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Focus on America claims that Alabama voting systems can connect to the internet | #elections | #alabama

voting booths (AP Photo/Steve Karnowski)

On Thursday, a conservative action group that is concerned with election integrity and supports informing voters, Focus on America announced in a press release that they have supplemented the record in their case challenging the use of voting machines in Alabama elections.

Focus on America said in the release that they have forwarded new evidence to the Alabama Supreme Court and the Montgomery Trial Court. The new evidence is from a statement that defendant Secretary of State John Merrill made in a meeting of the Tennessee Valley Republicans that the plaintiffs claim contradicts prior testimony of defendants and defense witnesses in this case. The plaintiffs claim that this new evidence shows that Alabama’s election voting system is wide open to the internet in over sixty locations.

Secretary Merrill disputed Focus on America’s claim in a phone interview with Alabama Today.

Rebecca Rogers, with Focus on America, is a plaintiff in Hanes v. Merrill that presently plaintiffs have appealed to the Alabama Supreme Court. Rogers stated she asked Sec. Merrill specifically about the so-called “hardened” laptops provided to each probate judge. Rogers referred Merrill to an article that quotes both Merrill and co-Defendant Bill English, Lee County Probate Judge and Chair of the Alabama Electronic Voting Committee.

“The hacker, if he gets into our second computer and changes it, we’ve still got the original data from the precincts on computer A,” English said. “The security is that nobody can get to computer A from the Internet.”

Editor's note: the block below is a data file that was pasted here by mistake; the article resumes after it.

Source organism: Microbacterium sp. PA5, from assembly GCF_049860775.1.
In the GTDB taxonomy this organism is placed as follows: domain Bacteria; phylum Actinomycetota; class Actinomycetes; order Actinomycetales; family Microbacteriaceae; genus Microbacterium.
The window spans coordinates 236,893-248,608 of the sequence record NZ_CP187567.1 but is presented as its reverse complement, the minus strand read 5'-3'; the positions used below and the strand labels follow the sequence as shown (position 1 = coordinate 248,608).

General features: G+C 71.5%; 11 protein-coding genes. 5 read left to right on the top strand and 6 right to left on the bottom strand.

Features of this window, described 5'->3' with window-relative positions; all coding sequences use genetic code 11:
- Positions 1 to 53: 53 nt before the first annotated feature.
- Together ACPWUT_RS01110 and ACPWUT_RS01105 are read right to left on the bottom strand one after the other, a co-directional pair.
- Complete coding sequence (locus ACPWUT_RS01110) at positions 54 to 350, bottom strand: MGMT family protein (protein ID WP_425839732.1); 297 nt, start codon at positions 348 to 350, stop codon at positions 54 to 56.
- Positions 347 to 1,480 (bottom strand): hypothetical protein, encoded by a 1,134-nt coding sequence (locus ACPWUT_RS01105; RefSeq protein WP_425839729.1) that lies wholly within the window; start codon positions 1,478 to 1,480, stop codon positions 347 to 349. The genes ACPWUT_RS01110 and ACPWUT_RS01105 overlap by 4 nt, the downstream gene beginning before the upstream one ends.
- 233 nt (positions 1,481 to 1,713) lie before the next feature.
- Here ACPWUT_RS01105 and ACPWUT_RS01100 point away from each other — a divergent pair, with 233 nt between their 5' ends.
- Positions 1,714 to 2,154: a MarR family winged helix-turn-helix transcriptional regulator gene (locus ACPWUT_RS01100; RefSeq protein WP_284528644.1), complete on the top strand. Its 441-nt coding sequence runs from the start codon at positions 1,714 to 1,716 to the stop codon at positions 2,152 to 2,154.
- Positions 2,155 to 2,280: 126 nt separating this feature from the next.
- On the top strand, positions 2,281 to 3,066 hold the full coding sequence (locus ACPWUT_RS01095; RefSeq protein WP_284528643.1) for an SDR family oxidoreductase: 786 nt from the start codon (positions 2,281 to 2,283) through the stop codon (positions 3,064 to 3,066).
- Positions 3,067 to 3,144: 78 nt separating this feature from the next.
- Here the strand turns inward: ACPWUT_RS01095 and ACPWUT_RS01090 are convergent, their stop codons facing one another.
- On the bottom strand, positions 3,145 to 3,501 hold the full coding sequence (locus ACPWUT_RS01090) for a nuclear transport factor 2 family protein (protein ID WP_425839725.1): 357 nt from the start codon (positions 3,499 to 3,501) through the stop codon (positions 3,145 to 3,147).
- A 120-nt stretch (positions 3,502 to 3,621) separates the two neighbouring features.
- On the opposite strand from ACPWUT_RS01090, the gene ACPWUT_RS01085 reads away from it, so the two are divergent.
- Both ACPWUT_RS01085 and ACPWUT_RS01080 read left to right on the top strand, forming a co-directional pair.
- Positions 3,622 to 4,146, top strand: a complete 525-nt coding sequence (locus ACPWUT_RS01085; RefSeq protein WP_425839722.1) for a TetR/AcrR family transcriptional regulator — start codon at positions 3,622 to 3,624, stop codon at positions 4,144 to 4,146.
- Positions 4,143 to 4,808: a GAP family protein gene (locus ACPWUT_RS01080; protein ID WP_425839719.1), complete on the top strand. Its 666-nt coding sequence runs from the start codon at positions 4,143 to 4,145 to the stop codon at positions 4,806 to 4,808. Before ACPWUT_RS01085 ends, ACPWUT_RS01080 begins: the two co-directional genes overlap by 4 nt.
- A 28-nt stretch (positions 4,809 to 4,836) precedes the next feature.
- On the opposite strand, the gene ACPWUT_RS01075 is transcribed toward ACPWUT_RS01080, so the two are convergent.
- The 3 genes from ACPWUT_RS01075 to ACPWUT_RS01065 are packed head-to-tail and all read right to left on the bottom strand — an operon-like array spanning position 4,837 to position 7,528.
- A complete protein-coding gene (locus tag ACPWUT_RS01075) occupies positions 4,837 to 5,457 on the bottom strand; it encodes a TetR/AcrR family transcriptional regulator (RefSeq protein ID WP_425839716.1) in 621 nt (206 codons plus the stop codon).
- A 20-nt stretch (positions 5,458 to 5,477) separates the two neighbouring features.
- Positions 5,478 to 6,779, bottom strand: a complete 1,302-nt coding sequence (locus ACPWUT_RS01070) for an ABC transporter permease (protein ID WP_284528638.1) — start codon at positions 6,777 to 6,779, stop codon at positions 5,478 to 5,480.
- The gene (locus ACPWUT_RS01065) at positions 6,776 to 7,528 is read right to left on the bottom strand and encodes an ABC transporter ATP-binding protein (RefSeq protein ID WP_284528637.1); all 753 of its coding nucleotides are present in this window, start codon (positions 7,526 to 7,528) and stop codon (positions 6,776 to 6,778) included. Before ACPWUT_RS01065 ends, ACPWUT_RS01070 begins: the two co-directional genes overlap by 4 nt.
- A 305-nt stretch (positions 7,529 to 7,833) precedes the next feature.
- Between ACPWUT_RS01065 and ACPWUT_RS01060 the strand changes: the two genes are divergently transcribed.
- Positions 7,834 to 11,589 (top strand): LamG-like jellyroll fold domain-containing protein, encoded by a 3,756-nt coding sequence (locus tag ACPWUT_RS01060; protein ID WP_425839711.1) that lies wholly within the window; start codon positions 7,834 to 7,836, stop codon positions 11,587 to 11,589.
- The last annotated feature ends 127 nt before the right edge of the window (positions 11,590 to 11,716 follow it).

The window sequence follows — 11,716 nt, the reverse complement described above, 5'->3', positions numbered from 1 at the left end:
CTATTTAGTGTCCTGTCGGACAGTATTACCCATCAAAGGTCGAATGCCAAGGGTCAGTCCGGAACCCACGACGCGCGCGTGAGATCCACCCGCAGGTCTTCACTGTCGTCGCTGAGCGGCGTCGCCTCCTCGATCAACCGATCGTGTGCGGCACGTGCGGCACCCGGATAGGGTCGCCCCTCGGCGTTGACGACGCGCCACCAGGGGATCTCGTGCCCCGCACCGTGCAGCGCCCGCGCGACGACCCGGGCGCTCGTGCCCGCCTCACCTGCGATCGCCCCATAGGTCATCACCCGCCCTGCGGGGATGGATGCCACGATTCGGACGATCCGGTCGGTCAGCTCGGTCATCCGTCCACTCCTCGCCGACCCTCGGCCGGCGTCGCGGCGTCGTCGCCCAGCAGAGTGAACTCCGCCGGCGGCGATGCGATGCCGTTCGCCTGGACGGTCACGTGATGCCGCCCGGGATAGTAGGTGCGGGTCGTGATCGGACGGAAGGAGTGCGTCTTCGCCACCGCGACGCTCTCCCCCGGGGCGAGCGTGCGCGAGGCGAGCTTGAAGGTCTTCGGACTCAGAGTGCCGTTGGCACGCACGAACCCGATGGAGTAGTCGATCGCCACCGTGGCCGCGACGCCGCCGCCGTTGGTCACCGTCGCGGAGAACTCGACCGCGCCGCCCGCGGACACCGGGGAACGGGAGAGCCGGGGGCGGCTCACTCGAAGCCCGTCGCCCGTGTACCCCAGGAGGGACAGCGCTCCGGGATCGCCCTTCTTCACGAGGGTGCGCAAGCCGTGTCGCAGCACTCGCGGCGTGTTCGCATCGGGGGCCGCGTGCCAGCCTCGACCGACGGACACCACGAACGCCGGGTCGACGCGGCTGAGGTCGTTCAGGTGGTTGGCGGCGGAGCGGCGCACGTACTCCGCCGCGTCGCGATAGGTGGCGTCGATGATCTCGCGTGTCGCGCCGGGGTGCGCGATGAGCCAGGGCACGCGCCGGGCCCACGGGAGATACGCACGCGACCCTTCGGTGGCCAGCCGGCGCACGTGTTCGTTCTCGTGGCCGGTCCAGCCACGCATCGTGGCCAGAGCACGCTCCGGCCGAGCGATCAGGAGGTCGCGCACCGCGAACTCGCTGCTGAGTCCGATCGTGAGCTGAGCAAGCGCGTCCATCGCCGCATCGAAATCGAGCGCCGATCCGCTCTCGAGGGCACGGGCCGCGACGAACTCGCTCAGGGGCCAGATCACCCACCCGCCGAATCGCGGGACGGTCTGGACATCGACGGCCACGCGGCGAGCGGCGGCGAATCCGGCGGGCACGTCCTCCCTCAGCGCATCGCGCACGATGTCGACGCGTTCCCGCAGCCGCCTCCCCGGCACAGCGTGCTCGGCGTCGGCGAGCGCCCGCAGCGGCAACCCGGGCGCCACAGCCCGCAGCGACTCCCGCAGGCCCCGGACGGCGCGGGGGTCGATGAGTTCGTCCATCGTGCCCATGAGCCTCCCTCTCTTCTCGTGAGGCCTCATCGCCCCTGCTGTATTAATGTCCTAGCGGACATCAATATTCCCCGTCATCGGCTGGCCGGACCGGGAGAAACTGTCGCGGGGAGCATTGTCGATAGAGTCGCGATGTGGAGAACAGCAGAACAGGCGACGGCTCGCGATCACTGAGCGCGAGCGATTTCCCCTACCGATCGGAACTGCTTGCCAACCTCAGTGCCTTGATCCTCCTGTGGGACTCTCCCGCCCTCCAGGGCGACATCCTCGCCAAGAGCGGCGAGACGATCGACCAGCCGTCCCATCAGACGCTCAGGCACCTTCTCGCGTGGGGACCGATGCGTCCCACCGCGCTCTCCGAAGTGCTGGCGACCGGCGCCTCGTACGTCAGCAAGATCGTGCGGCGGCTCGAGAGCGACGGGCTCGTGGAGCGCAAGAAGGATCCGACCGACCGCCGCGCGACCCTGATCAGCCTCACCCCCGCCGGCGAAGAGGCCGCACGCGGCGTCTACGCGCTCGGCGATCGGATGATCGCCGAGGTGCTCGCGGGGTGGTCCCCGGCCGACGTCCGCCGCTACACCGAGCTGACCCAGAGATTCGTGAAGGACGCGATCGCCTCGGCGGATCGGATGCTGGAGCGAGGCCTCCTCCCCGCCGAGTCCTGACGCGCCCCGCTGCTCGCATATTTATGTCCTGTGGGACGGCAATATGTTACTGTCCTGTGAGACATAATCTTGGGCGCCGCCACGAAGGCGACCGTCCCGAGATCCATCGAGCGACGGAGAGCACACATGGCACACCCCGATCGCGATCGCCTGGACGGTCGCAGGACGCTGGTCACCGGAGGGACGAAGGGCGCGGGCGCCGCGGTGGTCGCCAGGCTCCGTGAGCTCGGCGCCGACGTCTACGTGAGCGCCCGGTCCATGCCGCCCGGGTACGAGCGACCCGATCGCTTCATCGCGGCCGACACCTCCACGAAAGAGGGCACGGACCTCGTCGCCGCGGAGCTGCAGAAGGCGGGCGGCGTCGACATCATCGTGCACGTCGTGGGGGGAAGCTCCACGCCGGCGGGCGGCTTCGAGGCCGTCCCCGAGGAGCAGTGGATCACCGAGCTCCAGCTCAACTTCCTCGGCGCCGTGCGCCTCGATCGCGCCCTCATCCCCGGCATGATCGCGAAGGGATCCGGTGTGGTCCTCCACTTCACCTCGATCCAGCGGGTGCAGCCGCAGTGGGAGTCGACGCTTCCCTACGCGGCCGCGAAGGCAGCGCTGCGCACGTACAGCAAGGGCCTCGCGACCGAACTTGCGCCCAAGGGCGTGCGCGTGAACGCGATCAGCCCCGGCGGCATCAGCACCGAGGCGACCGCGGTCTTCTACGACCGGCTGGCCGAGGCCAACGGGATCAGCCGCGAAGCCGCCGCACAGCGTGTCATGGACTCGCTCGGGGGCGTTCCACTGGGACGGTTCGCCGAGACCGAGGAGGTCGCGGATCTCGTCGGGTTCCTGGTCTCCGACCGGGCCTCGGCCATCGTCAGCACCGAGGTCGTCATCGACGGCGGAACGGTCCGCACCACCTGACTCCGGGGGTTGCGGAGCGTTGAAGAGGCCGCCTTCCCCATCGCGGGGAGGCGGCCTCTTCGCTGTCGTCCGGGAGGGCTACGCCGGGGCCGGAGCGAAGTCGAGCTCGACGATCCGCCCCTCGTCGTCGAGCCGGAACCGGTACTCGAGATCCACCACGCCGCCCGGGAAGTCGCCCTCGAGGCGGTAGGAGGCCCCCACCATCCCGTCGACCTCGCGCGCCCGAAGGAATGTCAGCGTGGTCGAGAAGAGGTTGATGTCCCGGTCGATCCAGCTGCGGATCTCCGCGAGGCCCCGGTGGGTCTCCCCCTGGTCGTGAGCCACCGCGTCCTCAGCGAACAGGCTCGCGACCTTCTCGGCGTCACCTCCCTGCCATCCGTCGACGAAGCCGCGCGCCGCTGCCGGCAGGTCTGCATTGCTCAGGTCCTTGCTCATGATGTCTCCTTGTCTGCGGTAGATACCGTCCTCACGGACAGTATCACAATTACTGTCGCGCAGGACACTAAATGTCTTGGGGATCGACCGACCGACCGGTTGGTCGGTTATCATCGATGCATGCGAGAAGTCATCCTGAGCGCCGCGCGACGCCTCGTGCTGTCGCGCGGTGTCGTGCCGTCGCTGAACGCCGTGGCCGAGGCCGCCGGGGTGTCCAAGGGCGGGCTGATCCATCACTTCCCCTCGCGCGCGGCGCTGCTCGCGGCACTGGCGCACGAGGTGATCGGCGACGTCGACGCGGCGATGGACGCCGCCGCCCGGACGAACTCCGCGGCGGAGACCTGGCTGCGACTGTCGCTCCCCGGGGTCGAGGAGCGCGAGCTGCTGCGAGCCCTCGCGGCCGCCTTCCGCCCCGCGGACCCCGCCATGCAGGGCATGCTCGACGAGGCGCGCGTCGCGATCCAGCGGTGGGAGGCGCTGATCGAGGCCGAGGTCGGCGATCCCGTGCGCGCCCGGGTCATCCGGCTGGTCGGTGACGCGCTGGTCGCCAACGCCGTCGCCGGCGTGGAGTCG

Rogers claimed that in her question, she referenced the Secretary of State Office’s own purchase order for these so-called “hardened” laptops that proves, among other things, that the laptops are not hardened but, to the contrary, were ordered with WiFi and Bluetooth.

“Everything in this case has already been adjudicated,” Merrill told Alabama Today. “That case is over.”

Merrill said that the information that is in those laptops is for “election night reporting only so that the media can have numbers to report. Those are unofficial results.”

“While Merrill and the probate judges may understand that this computer is used for only one purpose, hackers don’t really care and connecting to the internet at all leaves widespread vulnerabilities in our election security and voter rights,” stated Rogers. “John Merrill misrepresented the truth before the Alabama Supreme Court with our electronic voting machine lawsuit.”

Merrill denied misrepresenting anything to the court.

“Those people have gotten so much information they can’t understand it,” Merrill said. “They have no credibility.”

“In May of this year, John Merrill said that the “hardened” stand-alone computers used in the election ‘cannot be connected to the internet.’” Melissa Isaak, the plaintiff’s attorney, said. “This was shown in court to be false as Wifi and Bluetooth connectivity was specifically requested in Merrill’s own purchase orders.”

Another attorney for the plaintiffs, Phillip Jauregui, stated, “This admission is outrageous. For months, the defendants have testified that the election laptops are not open to the internet. But now, when exposed by their own purchase order, they are forced to admit that the opposite is true. The legal problem is that they only did so after the record and appeal had been sent to the Alabama Supreme Court. We hope and pray the Alabama Supreme Court will accept this new evidence and rule for the plaintiffs in our main case. Our janky, uncertified, and insecure systems must be fixed.”

Alabama Today asked Merrill what the status of the case is.

“Hugh is dead,” Merrill responded, referring to the recent passing of the Secretary of State’s general counsel. “Normally, I would just ask him.”

The general counsel for the Alabama Secretary of State’s Office Hugh Evans III passed away on November 17. Evans was undefeated in numerous different court challenges of election law while working with Merrill.

Merrill reiterated his view that the Alabama election results cannot be hacked and that this case has no merit.

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